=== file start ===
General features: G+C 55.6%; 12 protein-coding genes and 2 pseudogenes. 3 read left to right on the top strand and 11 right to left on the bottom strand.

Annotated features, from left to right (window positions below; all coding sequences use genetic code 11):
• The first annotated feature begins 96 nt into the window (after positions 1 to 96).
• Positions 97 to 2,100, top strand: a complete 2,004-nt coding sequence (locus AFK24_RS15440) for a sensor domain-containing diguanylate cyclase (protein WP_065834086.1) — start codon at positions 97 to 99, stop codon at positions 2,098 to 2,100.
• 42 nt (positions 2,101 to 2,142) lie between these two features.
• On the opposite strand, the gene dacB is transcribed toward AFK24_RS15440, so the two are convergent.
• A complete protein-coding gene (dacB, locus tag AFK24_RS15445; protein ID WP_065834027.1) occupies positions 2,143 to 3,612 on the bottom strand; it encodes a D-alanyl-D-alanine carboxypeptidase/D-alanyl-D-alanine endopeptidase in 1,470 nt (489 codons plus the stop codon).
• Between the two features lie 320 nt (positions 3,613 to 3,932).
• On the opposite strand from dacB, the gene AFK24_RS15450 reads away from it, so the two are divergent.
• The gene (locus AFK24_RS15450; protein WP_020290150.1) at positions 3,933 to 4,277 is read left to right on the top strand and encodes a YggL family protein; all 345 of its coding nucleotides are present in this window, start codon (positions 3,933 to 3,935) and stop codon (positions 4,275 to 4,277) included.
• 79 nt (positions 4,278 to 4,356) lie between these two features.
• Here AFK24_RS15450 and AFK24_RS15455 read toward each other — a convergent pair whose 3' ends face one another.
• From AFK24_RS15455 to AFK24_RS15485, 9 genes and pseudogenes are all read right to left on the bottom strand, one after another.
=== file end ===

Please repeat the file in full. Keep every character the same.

General features: G+C 55.6%; 12 protein-coding genes and 2 pseudogenes. 3 read left to right on the top strand and 11 right to left on the bottom strand.

Annotated features, from left to right (window positions below; all coding sequences use genetic code 11):
• The first annotated feature begins 96 nt into the window (after positions 1 to 96).
• Positions 97 to 2,100, top strand: a complete 2,004-nt coding sequence (locus AFK24_RS15440) for a sensor domain-containing diguanylate cyclase (protein WP_065834086.1) — start codon at positions 97 to 99, stop codon at positions 2,098 to 2,100.
• 42 nt (positions 2,101 to 2,142) lie between these two features.
• On the opposite strand, the gene dacB is transcribed toward AFK24_RS15440, so the two are convergent.
• A complete protein-coding gene (dacB, locus tag AFK24_RS15445; protein ID WP_065834027.1) occupies positions 2,143 to 3,612 on the bottom strand; it encodes a D-alanyl-D-alanine carboxypeptidase/D-alanyl-D-alanine endopeptidase in 1,470 nt (489 codons plus the stop codon).
• Between the two features lie 320 nt (positions 3,613 to 3,932).
• On the opposite strand from dacB, the gene AFK24_RS15450 reads away from it, so the two are divergent.
• The gene (locus AFK24_RS15450; protein WP_020290150.1) at positions 3,933 to 4,277 is read left to right on the top strand and encodes a YggL family protein; all 345 of its coding nucleotides are present in this window, start codon (positions 3,933 to 3,935) and stop codon (positions 4,275 to 4,277) included.
• 79 nt (positions 4,278 to 4,356) lie between these two features.
• Here AFK24_RS15450 and AFK24_RS15455 read toward each other — a convergent pair whose 3' ends face one another.
• From AFK24_RS15455 to AFK24_RS15485, 9 genes and pseudogenes are all read right to left on the bottom strand, one after another.